Pop goes Montreal

There’s a good reason my patented Morning memos have been more like bleary-eyed early-afternoon memos over the past couple of days: I’ve been spending some (staggeringly late) nights checking out all things weird and wonderful at Pop Montreal.  For those who don’t know about Montreal’s little-music-fest-that-could, it’s one of the city’s best showcases for outsider/underground artists, with a handful of well-known acts sprinkled in for good measure.

After watching the French-language debate over at Marty’s pad on Wednesday night, I cut across town to catch local mock-rockers Quatro who were playing on a bill with Georgia’s Dark Meat (more on them later) at the Vice party. I don’t usually have much time for the self-aware rock n’ roll theatrics of bands whose shows are described as an “experience,” but Quatro’s the apparent brainchild of Les Georges Leningrad’s Mingo l’indien and that was all I needed to know to check it out. I’m happy I did, too: Who knew big, crunchy guitar riffs layered over Scarface-style synths could be so much fun?

I wasn’t quite as taken by the Dark Meat show, however. With a dozen or so members on stage and a full-on Manson Family aesthetic, I expected them to indulge in some sort of “Make a joyful noise unto the Lord”-inspired freakout. But, as it turns out, the whole affair is more straight-ahead jukebox rock than a decadent hymn to the heavens.

I really, really wanted to go to last night’s Nick Cave show. But alas, Irma Thomas‘s show at the Ukrainian Federation was too good a gig to pass up. She delivered, too. Her aptly-named backing band, The Professionals, gave the show a brilliant cabaret atmosphere, and the exceptionally warm and elegant Thomas was in top form. The video above is one of my favourite scenes in American cinema; the song, of course, is Thomas’s sublime rendition of “It’s rainin'”.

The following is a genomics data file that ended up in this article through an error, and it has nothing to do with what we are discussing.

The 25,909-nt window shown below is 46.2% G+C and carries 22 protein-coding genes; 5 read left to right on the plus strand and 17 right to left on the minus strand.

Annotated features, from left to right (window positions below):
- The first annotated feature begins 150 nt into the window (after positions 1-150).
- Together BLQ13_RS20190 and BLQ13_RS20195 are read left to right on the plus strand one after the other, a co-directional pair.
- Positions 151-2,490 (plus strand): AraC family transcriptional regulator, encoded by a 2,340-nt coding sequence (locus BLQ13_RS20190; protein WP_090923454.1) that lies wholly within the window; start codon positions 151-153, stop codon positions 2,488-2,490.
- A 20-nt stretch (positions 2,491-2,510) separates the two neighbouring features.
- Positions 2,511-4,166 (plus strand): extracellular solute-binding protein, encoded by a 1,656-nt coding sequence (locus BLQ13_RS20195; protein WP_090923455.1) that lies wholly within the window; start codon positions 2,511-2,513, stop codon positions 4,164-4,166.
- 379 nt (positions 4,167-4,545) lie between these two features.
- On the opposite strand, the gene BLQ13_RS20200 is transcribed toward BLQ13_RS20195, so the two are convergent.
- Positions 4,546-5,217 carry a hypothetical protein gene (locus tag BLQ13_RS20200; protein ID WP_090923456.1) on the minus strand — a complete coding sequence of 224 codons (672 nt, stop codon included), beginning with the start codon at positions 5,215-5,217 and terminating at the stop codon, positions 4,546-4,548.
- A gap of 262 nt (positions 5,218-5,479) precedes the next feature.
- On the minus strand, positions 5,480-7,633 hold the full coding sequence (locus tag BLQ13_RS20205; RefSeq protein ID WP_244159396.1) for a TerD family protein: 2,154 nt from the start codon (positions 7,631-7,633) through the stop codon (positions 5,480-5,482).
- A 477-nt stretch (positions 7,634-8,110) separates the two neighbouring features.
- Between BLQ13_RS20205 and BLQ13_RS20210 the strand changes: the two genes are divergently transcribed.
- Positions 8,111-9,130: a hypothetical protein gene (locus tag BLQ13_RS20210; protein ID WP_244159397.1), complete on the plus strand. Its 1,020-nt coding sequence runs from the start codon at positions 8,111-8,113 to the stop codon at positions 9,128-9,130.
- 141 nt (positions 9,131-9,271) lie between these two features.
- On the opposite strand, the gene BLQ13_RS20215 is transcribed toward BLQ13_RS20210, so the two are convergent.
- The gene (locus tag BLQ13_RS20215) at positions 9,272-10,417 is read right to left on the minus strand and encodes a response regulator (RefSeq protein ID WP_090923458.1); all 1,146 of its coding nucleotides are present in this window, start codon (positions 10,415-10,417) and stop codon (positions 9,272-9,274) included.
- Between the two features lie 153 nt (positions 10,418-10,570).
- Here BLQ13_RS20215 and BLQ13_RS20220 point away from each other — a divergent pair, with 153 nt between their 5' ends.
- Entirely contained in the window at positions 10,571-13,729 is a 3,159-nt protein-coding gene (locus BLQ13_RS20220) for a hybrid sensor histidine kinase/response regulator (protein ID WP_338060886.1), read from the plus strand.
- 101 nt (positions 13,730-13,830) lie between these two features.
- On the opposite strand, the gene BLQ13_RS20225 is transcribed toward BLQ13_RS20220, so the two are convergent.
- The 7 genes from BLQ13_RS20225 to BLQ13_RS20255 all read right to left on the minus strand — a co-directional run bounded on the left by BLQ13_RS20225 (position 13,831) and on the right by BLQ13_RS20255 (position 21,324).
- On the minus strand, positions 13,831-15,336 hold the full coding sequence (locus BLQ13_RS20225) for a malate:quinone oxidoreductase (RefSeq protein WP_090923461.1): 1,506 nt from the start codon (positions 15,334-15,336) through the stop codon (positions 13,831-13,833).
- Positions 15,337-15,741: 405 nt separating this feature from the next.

Yesterday’s other notable gig was the decidedly weird Silver Apples. The stage show involves the 70-year-old Simeon playing a self-designed, primitive machine (The Simeon) that distorts and changes the pitch of basic tones. I’d only just heard of them (him, actually) from a friend in Toronto who told me it was essential that I check it out. Although it was occasionally a little too proggy for my tastes, the more pulsating, krautrock-style material gave the show an oddly compelling, almost hypnotic ambience.

Here’s my schedule (so far) for tonight: Burt Bacharach, Japanther, Socalled (in a porn theater!), and Akron/Family. If there are any music geeks out there, throw some recommendations in the comments. (I don’t have much planned for tomorrow night.) Here’s a link to the festival schedule:

Also, if you think you recognize me at a show, come up and say “buy me a beer, you damn anglo”, and I’ll do just that. Keep in mind that you’ll probably get punched in the face if you’re wrong. (Or if you try it with Marty.)